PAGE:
Top 5 Most-Read Conference Stories of 2021

In a year that saw conferences return to in-person venues, the most popular conference coverage on AJMC.com included articles and videos from meetings on oncology, cardiology, dermatology, and more.

In 2021, AJMC.com returned to convention centers to cover some conferences while tuning into others virtually, and the result was an array of coverage that brought readers the latest updates from meetings familiar from past years, such as the American College of Cardiology, and new to the site, such as the American Academy of Dermatology. The most popular items that emerged from that conference coverage touched on guideline updates, the fight against COVID-19, and dueling clinical trials, among other topics.

Here are the top 5 most-viewed conference coverage items of 2021.

5. SGLT2 Inhibitors Added to ESC Guidelines for Treatment of Chronic HFrEF

This article published in August covered the 5-year update of the European Society of Cardiology (ESC) guidelines on heart failure treatment, unveiled at the ESC Congress 2021. Highlights of the guideline updates included the recommendation of sodium-glucose co-transporter 2 (SGLT2) inhibitors empagliflozin (Jardiance) and dapagliflozin (Farxiga) for treatment of chronic heart failure with reduced ejection fraction (HFrEF). The guidelines also touched on recommendations for prevention and screening in addition to suggesting specific therapies.

Read the full article.

4. Dr Christine Ko: “COVID Toes” Not Active Skin Infection

When the term “COVID toes” entered the medical lexicon to describe discoloration in the toes of patients with COVID-19, questions arose about whether this phenomenon is caused by infectious virus in the skin. Christine Ko, MD, professor of dermatology and pathology at Yale University, who was a panelist during a session of the American Academy of Dermatology Virtual Meeting Experience, explained in this April interview that patients with “COVID toes” do not have truly active infection in the skin, as studies have found no viral RNA in the lesions.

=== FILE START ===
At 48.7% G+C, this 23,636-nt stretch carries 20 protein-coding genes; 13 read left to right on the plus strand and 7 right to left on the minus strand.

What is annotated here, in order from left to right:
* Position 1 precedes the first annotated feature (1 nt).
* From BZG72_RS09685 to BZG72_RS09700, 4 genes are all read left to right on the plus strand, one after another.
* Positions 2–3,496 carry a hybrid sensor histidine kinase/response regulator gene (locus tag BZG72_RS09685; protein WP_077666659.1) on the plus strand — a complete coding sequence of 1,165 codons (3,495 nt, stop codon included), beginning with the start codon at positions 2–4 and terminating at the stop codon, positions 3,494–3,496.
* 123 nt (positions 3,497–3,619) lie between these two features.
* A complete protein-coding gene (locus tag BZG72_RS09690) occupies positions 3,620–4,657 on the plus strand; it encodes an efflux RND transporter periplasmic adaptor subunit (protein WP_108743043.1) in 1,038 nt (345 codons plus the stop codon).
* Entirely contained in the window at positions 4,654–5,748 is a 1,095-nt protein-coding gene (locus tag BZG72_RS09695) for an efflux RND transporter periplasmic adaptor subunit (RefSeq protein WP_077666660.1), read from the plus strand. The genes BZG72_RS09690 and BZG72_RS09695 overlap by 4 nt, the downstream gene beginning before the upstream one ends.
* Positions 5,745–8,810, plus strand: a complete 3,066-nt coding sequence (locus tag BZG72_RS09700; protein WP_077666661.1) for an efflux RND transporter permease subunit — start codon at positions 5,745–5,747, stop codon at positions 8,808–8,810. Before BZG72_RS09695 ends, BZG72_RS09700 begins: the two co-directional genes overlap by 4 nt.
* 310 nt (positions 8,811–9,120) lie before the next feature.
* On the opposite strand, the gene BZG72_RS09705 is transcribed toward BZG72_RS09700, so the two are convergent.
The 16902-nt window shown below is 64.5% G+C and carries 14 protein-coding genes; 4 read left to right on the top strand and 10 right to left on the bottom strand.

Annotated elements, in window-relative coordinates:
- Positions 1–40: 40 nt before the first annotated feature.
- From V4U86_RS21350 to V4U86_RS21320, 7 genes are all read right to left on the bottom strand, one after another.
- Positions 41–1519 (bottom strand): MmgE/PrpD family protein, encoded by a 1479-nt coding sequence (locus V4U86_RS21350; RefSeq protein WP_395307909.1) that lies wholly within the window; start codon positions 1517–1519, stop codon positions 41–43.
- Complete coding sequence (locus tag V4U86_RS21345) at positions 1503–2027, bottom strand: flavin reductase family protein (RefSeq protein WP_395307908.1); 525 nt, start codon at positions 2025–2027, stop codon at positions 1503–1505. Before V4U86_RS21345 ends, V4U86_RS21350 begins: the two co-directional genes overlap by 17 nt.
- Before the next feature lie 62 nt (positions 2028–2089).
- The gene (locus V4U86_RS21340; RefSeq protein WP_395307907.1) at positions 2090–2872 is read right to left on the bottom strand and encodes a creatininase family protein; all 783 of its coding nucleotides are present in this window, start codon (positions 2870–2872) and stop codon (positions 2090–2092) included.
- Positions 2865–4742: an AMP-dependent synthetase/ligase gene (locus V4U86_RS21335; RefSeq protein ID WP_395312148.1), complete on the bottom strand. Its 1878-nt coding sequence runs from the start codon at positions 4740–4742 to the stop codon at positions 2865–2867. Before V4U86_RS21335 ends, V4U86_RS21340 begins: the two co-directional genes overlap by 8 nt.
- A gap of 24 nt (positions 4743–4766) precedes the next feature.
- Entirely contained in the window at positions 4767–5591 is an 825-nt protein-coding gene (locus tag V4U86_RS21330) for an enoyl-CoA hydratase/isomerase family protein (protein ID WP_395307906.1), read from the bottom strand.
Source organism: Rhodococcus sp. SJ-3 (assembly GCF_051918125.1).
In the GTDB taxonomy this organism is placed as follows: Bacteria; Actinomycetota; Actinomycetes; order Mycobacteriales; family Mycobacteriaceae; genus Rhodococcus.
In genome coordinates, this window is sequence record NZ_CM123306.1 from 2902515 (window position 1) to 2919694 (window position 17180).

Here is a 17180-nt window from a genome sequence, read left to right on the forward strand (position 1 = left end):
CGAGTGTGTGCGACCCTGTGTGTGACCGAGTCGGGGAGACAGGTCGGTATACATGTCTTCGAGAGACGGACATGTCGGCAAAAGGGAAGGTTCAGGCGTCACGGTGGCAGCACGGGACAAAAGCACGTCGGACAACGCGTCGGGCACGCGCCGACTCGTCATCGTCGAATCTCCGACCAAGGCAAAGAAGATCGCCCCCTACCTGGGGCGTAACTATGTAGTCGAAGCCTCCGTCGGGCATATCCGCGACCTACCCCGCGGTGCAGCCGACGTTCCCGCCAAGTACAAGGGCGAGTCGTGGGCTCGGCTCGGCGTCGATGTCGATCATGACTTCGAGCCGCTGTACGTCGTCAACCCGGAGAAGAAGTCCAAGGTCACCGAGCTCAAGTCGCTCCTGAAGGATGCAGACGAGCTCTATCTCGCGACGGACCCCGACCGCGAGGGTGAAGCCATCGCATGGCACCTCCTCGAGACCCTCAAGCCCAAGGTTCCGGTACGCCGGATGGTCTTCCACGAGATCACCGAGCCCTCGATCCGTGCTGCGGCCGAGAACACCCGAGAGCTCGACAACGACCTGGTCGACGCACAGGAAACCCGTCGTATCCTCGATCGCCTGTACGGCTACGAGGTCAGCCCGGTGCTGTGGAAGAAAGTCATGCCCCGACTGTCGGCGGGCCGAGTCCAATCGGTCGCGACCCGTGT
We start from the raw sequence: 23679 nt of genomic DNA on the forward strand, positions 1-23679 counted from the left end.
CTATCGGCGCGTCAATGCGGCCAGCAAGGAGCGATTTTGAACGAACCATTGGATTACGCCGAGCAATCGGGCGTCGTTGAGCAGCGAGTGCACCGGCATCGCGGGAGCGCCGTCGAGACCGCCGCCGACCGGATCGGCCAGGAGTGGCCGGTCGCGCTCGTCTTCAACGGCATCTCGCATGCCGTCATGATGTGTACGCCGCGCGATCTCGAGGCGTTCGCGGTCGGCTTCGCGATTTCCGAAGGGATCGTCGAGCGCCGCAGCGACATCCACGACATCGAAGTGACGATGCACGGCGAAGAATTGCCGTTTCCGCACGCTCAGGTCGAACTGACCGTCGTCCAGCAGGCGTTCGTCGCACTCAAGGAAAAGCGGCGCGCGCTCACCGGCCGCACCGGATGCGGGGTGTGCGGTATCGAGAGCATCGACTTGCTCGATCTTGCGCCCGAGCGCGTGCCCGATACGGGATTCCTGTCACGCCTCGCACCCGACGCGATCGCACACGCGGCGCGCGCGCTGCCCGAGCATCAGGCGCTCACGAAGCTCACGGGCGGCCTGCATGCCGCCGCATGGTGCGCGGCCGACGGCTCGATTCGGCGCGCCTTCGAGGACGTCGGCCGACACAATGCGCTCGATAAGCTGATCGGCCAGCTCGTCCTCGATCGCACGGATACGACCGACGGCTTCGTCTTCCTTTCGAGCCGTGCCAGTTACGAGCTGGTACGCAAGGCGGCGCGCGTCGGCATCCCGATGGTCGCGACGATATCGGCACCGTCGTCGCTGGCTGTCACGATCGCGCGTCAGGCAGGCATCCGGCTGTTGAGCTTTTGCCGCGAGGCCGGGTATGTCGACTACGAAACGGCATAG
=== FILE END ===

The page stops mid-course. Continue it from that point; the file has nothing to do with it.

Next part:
Watch the video.

3. With No End in Sight on Omega-3 Debate, Nissen Calls for More Trials

Conferences provide a forum for investigators to discuss conflicting results, which occurred at the American College of Cardiology Scientific Sessions in May. As this article explains, Steven Nissen, MD, Cleveland Clinic’s chair of cardiovascular medicine, revealed additional results from the STRENGTH trial that cast doubt on the effectiveness of omega-3 carboxylic acid in preventing cardiac events. Other researchers, who found in a prior trial that fish oil capsules were effective, questioned these latest findings. Nissen called for additional randomized controlled trials with a neutral comparator such as corn oil to settle the debate on effectiveness.

Read the full article.

2. Dr Christopher Arendt on Positive Mobocertinib Results Seen in Metastatic NSCLC

In this July interview, Christopher Arendt, PhD, head of the Oncology Therapeutic Area Unit at Takeda, explained updated data on mobocertinib that were presented at the American Society of Clinical Oncology meeting. The once-a-day oral therapy for metastatic non–small cell lung cancer was found to have a duration of response of 17.5 months and overall survival of 24 months. New data also provide reassurance that the drug works across patients with a variety of exon 20 mutations, Arendt explained. The FDA later approved the drug for a certain indication in September.

Watch the video.

1. Efficacy of COVID-19 Vaccines in Real-World Settings Even Better Than Expected, Fauci Says

AJMC.com covered the American Thoracic Society conference in May, which yielded this recap of a speech by Anthony Fauci, MD, to attendees. The head of the National Institute of Allergy and Infectious Diseases discussed the effectiveness of the COVID-19 vaccines, which appeared to be just as good in the real-world setting as in clinical trials. Fauci closed his speech with a call to get vaccinated in order to “crush the outbreak” like we did with smallpox and polio.

Read the full article.